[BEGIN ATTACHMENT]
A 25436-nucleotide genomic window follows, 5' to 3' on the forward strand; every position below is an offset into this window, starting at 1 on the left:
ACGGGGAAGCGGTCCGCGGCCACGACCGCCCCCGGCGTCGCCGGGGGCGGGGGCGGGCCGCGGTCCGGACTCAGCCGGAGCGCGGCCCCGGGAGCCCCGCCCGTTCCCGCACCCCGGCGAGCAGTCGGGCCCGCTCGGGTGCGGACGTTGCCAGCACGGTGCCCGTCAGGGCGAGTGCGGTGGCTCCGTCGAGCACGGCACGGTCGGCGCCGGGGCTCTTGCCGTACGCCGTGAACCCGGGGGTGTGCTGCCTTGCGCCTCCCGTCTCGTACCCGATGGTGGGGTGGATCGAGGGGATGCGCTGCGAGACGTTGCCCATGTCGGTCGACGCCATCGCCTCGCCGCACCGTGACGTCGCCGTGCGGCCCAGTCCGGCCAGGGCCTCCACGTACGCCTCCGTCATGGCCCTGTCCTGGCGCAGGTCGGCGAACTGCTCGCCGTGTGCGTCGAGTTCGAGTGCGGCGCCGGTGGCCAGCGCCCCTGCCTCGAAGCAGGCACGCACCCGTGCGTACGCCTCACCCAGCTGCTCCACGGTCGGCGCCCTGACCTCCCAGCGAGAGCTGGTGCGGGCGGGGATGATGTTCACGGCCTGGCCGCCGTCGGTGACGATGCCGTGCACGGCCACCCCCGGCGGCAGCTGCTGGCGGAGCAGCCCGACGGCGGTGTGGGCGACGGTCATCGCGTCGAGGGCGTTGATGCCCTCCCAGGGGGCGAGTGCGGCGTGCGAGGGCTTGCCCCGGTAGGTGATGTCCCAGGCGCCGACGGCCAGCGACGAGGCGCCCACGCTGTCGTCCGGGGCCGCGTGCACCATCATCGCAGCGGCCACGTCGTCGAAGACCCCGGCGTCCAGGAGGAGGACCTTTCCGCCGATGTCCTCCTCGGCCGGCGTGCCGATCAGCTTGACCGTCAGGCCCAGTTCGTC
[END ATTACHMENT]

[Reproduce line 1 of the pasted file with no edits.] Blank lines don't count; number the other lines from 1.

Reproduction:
A 25436-nucleotide genomic window follows, 5' to 3' on the forward strand; every position below is an offset into this window, starting at 1 on the left: